Triby: The powerful, portable Amazon Echo for the family

Growing up, mom was all about written communication in the house. We had a massive calendar with everyone's schedules on it, chore lists when we got home from school, and a little notepad where everyone could leave quick messages for whoever was next in the house. It worked as long as everyone remembered to check the paper and tear that note off when it was finished.

Fast forward 15 years to a house with no paper calendars, landline phones or notepads — because my spouse and I have smartphones. That system worked really well for us until recently, when our not-so-little kids started doing things like performing chores and being home alone with no adult supervision.

The folks at Invoxia have a solution for techy families in need of central communication tools, and for this household it is the solution. It's called Triby, and it's basically an Amazon Echo for parents — with Alexa support.

Triby Alexa

Triby is a smallish, battery-powered speaker with a pair of powerful magnets on the back. It's built to be stuck to a fridge, or to be carried around the house by its friendly little handle. The most notable feature you'll see associated with Triby is the inclusion of Amazon's Alexa voice service. Triby is the first third-party gadget to function like an Amazon Echo, and even as just a Echo clone it's quite good. But that doesn't come close to describing Triby.

The speakers are nice and loud with a reasonable amount of depth, but the microphones aren't as accurate as those on the Echo. The "Hey Alexa" command is triggered on Triby occasionally when conversations are happening in another room, with no mention at all of the activation command. It's not a problem when actively using the system, but it's clear the trigger is a little sensitive. As a kitchen-friendly Amazon Echo, or even just a battery-powered Amazon Echo, Triby is pretty great. You say Alexa, the play/pause button lights up blue, and from that point it is exactly the same as an Echo.

But there's a lot more to Triby than Alexa, and that's where this system really stands out. The front of this box has six buttons for quick launching a number of features, and a little slit on the side for a small rubber flag. The left-side buttons on Triby are for VOIP calling. Triby's smartphone app (opens in new tab) allows you to add multiple family members to a "group" and those buttons can be programmed to call people in that group. Tapping the first button on the left in our house calls my phone; the second calls Mom. The connection is a data-only call, but so far has worked consistently well — as long as my phone has a data connection.. The call function works both ways, so I can call the house to check in on everyone as though the Triby were a landline.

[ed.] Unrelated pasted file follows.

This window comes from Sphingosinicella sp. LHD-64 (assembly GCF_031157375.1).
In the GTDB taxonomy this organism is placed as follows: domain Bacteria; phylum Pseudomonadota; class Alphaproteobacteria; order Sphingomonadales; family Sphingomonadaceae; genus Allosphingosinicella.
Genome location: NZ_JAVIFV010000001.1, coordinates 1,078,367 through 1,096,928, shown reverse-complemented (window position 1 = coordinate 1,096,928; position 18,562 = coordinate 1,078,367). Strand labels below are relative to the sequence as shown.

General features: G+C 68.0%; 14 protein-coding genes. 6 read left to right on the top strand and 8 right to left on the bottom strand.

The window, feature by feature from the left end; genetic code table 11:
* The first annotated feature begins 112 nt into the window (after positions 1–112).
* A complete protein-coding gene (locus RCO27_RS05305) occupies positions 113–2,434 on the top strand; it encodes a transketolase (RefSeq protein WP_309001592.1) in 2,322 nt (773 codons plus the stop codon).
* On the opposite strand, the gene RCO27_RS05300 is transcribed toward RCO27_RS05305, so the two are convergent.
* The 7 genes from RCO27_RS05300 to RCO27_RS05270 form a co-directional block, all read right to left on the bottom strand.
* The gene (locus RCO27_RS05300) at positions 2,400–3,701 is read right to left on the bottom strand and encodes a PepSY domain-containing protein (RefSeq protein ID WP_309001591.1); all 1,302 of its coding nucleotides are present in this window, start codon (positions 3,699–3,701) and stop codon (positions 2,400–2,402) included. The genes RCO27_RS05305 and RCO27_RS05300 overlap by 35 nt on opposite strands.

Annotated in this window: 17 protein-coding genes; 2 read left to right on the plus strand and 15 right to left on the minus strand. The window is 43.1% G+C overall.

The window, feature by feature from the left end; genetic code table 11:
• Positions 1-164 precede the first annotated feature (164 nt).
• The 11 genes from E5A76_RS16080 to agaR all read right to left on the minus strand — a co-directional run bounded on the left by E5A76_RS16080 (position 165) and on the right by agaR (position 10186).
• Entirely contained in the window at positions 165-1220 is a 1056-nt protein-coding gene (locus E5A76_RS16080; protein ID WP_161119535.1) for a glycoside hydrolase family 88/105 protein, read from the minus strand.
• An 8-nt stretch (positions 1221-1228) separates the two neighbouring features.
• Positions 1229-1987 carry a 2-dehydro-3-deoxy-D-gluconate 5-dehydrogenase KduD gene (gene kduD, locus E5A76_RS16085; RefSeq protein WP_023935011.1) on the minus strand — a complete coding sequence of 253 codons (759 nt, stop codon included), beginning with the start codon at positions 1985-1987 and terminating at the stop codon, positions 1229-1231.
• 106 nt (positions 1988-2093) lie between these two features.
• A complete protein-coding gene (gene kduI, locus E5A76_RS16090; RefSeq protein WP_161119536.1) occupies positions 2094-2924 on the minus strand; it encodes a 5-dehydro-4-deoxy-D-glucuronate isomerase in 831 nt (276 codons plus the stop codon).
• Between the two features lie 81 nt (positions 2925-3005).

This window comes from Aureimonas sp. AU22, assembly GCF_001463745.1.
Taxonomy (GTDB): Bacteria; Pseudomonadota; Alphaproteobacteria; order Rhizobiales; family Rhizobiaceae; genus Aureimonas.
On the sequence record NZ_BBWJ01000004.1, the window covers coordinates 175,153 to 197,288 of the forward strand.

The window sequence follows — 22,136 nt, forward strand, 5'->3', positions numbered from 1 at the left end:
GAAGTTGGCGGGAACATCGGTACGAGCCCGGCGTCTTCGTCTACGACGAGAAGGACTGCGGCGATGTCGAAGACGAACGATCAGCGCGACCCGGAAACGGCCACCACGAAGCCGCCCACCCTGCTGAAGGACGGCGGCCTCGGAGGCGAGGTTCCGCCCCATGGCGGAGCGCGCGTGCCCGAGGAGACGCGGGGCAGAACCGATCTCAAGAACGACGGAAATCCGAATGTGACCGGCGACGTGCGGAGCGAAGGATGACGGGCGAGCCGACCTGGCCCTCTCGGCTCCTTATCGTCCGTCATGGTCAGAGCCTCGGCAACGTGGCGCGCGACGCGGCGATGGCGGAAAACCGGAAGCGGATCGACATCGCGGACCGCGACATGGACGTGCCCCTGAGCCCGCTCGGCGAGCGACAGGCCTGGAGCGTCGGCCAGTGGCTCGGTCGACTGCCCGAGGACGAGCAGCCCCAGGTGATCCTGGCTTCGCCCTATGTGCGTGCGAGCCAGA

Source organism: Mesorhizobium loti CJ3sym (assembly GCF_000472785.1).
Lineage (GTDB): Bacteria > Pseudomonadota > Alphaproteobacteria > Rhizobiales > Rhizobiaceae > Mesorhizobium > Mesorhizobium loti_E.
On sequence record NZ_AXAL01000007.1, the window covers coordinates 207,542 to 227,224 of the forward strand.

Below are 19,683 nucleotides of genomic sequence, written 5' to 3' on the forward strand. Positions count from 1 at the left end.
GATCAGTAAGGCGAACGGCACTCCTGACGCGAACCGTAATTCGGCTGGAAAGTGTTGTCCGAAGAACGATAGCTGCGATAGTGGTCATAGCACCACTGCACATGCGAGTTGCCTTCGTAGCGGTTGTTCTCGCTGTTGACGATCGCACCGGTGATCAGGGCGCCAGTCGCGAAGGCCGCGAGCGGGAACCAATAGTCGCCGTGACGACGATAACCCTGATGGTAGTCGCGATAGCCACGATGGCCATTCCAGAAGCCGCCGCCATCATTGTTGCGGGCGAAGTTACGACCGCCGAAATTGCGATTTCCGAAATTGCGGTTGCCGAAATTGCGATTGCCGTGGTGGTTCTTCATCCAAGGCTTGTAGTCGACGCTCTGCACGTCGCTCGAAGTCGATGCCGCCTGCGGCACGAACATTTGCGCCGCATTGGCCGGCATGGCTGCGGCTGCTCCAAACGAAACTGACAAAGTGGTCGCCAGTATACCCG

Triby is the first third-party gadget to function like an Amazon Echo, and in fact as just a Echo clone it's quite good.

The second set of buttons are for radio presets. You can set Spotify channels or radio stations available on TuneIn as presets, and tapping those buttons will take you to the presets. This isn't really any easier than saying "Alexa, play 98Rock" but having the option there is nice if you have someone who'd like to take the speaker into another room for music.

Triby flag

The most important feature Triby has, as silly as it may seem, is this little rubber flag. This flag is hidden inside the speaker until someone with the Triby app sends a message. This message can be a simple command like "Take out the trash" or something more casual like "We're down at the park," but usually a single sentence is ideal. Tap 'Send' in the Triby app and that message will appear on the E-Ink display on the front of the unit. As the message arrives, a motor pushes the flag out from the left side, and you now have this bright yellow flag sticking out. When someone wants to acknowledge receipt of a message on Triby, all they need to do is push the flag back in. When this happens, Triby chimes and the app sends an icon letting you know someone got the note. It's a simple, effective way to communicate that works amazingly well with kids and young teenagers.

The most important feature Triby has is a silly little rubber flag that makes in-person communication tactile and fun.

There's a lot to like about Triby, if only because there's already a lot to like about Amazon's Echo. For $20 more than an Echo you get a battery that easily lasts a full day, a design that can go way more places, and some amazing family-friendly features that are perfect for smartphone-based households. Looking beyond this being a slightly better Amazon Echo for families, Invoxia has started on a great path for a connected family gadget that doesn't involve giving a kid a smartphone or making them responsible for an app.

And in this household, that's a much bigger deal.

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